In this manner, at time t12 of FIG. 12C, the hold data HOLD of the hold designation register 14A falls to HOLD = 0, and the background musical tone having the pitch of C3 generated by the TG2 1B is stopped. Therefore, after time t12, the sound system 4 no longer generates the background musical tone which has been held until this moment.

As a result, while neither the main nor background musical tone are generated, depression of the G3 key on the keyboard circuit 2 by the performer at time13 of FIG. 12A is waited for.

As described above, with this arrangement, a main musical tone having a pitch designated by key depression on the keyboard circuit 2 as a pitch designating means is generated, and a background musical tone is generated or stopped by operating the hold switch 3A as a pitch holding means by a performer. Therefore, by adding a simple operation of the hold switch 3A to an operation of the keyboard circuit 2, the background musical tone can be added to the main musical tone in accordance with the performer's need. As a result, a more expressive performance tone can be generated.

In this case, the CPU 11 can control the main and background musical tones in the conversion mode number data processing routine SP6 (FIG. 10) and the function data processing routine SP7 (FIG. 11) in relation to the effect switch 3B as a musical tone control means if necessary.

First, when the performer operates the effect switch 3B while the hold mode is not set, the CPU 11 detects this in step SP71 (FIG. 11), and sets a volume of the TG1 1A in steps SP73 and SP74 and that of the TG2 1B in steps SP75, SP76, and SP77.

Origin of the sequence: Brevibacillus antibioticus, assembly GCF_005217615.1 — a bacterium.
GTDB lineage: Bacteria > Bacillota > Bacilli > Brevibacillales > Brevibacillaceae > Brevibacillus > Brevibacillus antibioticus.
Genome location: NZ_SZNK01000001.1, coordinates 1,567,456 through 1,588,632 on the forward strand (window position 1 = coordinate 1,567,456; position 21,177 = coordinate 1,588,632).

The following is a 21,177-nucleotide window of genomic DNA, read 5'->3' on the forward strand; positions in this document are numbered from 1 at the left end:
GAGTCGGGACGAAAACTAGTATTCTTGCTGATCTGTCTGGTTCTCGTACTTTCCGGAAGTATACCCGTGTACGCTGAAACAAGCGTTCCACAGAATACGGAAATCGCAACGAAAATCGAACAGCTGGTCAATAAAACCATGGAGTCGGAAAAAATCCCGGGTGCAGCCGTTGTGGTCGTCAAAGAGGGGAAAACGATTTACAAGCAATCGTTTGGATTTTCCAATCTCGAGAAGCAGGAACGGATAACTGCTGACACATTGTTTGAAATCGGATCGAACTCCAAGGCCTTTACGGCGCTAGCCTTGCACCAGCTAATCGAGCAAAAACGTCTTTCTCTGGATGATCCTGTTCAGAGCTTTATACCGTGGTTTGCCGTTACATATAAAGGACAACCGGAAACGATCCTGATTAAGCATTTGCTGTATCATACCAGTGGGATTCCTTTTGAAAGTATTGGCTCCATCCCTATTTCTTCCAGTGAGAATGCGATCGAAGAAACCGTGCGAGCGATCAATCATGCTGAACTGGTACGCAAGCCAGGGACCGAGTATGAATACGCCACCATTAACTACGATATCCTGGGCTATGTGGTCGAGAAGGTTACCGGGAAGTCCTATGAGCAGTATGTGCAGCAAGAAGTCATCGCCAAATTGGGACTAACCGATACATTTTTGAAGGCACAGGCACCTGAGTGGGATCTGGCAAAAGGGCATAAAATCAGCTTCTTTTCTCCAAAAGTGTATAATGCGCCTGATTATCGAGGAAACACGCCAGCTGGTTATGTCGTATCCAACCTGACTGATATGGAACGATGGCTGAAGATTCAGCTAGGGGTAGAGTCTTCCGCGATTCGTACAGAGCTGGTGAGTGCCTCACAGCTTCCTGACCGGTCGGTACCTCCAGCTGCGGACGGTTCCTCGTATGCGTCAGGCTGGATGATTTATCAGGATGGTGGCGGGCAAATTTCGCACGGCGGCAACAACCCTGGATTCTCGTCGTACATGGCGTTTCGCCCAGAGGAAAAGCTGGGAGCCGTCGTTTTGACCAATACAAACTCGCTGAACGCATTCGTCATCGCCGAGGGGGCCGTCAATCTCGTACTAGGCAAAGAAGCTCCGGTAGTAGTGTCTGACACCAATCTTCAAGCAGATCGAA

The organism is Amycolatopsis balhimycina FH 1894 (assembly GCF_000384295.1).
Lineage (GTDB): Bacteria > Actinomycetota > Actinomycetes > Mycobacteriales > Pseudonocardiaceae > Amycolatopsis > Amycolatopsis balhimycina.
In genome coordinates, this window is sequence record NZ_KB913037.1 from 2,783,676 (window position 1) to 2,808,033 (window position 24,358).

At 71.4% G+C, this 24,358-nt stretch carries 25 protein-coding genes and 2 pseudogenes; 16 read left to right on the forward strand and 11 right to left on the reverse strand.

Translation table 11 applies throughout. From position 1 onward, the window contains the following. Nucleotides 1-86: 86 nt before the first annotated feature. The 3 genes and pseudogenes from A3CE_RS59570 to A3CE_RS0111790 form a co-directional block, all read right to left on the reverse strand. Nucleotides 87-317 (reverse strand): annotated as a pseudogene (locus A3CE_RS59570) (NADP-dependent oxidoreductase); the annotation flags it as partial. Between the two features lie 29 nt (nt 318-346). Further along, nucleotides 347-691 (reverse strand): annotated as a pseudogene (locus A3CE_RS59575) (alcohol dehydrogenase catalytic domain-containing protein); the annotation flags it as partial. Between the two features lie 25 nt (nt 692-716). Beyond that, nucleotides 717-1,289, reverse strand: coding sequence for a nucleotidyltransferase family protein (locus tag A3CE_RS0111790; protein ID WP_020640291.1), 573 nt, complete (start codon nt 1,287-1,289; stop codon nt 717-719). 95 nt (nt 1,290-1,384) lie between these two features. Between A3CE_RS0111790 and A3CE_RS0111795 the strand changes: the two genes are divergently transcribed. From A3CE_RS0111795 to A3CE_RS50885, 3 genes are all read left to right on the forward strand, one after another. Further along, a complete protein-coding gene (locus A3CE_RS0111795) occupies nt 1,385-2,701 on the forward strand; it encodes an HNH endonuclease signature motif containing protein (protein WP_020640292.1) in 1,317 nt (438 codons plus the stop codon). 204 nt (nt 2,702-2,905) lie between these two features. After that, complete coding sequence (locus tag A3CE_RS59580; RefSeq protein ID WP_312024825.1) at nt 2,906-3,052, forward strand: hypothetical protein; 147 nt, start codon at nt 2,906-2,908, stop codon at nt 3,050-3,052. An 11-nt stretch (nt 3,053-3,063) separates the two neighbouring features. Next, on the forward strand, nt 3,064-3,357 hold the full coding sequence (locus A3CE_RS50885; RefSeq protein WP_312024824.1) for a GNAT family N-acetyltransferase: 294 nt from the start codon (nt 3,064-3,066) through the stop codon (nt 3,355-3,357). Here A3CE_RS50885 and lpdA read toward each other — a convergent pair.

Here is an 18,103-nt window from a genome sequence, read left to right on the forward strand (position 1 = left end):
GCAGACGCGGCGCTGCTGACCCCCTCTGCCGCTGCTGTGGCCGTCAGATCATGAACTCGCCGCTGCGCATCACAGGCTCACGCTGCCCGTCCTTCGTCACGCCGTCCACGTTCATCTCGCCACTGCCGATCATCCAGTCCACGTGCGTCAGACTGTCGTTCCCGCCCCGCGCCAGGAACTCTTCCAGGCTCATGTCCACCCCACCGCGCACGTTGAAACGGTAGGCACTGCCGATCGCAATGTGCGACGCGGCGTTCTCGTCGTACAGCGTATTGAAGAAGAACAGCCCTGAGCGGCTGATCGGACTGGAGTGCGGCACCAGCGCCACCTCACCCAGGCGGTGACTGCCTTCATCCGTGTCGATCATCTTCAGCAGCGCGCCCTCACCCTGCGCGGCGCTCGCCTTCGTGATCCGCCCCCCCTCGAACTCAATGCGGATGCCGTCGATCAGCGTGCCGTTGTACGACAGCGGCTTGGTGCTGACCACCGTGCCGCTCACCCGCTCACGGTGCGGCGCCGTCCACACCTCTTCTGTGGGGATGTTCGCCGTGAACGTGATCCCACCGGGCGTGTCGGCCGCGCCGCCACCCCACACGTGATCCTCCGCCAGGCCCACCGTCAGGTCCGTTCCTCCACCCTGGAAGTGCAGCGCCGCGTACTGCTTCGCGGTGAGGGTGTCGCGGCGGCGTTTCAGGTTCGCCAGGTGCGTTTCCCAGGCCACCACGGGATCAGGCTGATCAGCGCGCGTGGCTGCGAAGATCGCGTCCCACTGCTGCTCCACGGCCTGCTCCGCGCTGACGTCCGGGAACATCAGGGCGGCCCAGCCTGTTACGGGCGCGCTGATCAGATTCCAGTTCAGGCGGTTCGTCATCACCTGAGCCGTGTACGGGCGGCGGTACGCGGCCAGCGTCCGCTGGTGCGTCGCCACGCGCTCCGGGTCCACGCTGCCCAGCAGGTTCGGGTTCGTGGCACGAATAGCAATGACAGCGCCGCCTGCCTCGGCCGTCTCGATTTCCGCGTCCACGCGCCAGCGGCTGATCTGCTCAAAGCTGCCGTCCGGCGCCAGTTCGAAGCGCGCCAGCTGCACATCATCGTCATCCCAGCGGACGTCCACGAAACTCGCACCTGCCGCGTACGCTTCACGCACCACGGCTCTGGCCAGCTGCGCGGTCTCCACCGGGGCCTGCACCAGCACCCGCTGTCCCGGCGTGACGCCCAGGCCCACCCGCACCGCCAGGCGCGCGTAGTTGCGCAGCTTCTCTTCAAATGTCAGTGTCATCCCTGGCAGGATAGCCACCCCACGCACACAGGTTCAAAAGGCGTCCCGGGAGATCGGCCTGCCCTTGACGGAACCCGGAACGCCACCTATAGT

In this manner, by operating the effect switch 3B as needed, the performer can control the volumes of the main and background musical tones generated by the TG1 1A and TG2 1B substantially in proportional to an operation amount of the effect switch 3B. As a result, a desired effect can be easily added to the musical tones generated by the sound system 4.

In addition, when the hold mode is set, the CPU 11 executes the processing in steps SP75, SP78, SP80, SP81, and SP82, thereby selectively controlling the volume of the TG2 lB in accordance with the performer's need.

The conversion mode can be selected by selecting one of the conversion modes described above with reference to FIGS. 2B to 2E by the performer in the conversion mode data processing routine (FIG. 10).

That is, when the conversion mode number data MODE is selected to be MODE = 1 (FIG. 2B), the CPU 11 controls volumes of the musical tones such that the background musical tone changes in accordance with a change in main musical tone generated when the effect switch 3B is operated.

When the conversion mode number data MODE is selected to be MODE = 2 (FIG. 2C), the CPU 11 controls volumes of the musical tones such that when the main musical tone linearly changes to be loud, the background musical tone is suppressed so as not to be emphasized too much.

When the conversion mode number data MODE is selected to be MODE = 3 (FIG. 2D), the CPU 11 controls volumes of the musical tones such that when the volume of the main musical tone is increased, that of the background musical tone is decreased so as to emphasize the main musical tone while a total volume of the musical tones generated from the sound system 4 is not changed.

When the conversion mode number data MODE is selected to be MODE = 4 (FIG. 2E), the CPU 11 controls volumes of the musical tones such that the background musical tone is generated in a volume larger than a change in the main musical tone by an amount of offset so as to be emphasized.

By controlling the musical tones in this manner, a desired effect according to the performer's need can be added to the musical tones by simply operating the effect switch 3B. As a result, more expressive musical tones can be generated.